GOES-R Weather Satellite Launches

Saturday the US launched its most advanced weather satellite yet from Cape Canaveral Air Force Station in Florida. Scientists with NOAA (The National Oceanic and Atmospheric Administration) have described the difference between our current satellites and GOES-R as being like going from a black and white TV to high definition in one step.

Photo by United Launch Alliance

Atlas V rocket about to lift off Saturday evening (Photo: United Launch Alliance)

The resolution is expected to be 4 times greater plus we'll get those high resolution pictures 5 times faster (nearly every 30 seconds). When it comes to severe weather every minute and every detail counts, so this satellite could help us give advanced warnings on storms.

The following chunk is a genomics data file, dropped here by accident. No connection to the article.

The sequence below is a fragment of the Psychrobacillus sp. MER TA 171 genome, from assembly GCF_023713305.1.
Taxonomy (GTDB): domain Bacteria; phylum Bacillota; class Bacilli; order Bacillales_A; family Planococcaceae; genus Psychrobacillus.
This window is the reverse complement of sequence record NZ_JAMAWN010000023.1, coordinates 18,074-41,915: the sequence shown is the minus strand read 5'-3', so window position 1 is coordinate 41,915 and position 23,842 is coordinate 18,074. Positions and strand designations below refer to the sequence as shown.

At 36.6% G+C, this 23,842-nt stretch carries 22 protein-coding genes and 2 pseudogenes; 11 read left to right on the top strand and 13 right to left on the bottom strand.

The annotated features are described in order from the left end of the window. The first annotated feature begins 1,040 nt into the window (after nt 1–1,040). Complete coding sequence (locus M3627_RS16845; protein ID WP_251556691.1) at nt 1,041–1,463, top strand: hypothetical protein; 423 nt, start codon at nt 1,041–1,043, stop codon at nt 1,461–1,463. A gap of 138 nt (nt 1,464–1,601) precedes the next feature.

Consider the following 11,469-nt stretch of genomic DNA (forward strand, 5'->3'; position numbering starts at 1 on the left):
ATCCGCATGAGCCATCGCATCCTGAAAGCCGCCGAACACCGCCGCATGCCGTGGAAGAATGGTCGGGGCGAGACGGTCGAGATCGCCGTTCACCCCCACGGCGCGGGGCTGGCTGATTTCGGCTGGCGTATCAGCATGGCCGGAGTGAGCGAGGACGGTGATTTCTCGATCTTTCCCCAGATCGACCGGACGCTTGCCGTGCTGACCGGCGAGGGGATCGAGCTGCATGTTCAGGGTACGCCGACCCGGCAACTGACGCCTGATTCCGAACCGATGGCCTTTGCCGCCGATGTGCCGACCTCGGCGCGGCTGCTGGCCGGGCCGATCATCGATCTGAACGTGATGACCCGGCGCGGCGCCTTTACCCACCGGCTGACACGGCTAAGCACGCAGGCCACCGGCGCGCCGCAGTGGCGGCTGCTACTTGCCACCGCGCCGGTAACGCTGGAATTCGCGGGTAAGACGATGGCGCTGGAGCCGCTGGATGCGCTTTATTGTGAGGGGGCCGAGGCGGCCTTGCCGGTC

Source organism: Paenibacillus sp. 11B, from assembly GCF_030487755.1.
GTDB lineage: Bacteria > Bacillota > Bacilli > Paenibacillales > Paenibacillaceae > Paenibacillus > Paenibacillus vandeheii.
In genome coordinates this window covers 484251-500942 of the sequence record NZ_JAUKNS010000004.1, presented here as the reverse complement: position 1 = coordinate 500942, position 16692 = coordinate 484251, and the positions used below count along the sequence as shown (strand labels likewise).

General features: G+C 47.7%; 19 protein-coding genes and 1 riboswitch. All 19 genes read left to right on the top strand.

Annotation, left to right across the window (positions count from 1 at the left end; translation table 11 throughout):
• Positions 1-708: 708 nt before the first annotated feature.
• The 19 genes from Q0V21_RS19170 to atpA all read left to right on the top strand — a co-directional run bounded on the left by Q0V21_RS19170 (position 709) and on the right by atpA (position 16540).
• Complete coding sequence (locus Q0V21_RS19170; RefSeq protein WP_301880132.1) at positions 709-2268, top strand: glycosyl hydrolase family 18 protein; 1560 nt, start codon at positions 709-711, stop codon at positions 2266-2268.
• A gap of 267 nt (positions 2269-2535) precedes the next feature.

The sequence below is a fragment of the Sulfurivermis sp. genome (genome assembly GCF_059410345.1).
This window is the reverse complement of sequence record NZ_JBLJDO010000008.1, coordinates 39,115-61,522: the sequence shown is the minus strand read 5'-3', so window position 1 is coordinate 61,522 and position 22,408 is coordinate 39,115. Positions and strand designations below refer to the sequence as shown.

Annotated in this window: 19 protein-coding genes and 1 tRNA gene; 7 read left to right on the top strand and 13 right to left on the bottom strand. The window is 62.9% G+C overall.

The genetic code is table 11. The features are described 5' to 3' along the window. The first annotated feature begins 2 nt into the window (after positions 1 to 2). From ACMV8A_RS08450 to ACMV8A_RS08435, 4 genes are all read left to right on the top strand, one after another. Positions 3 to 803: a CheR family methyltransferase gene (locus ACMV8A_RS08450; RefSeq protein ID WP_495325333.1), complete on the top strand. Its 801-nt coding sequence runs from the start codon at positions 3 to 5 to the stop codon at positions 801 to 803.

It can also help us identify developing storms more easily and more quickly with instruments like the lightning mapper. This measures total lightning activity over the Americas and nearby ocean waters. This satellite could detect lightning patterns more quickly than radar, making it another way that we could get ahead of severe storms.

GOES-R is also carrying instruments to measure space weather, such as solar outbursts and ion activity. Space weather can affect the Earth's magnetic field, which would in turn affect our satellites, our communication systems, and our astronauts.

Photo by United Launch Alliance

Atlas V launches carrying GOES-R Saturday evening (Photo: United Launch Alliance)

Once GOES-R is up it will be placed into a temporary orbit so its instruments can be calibrated. Once it's ready the satellite will be put in a permanent position.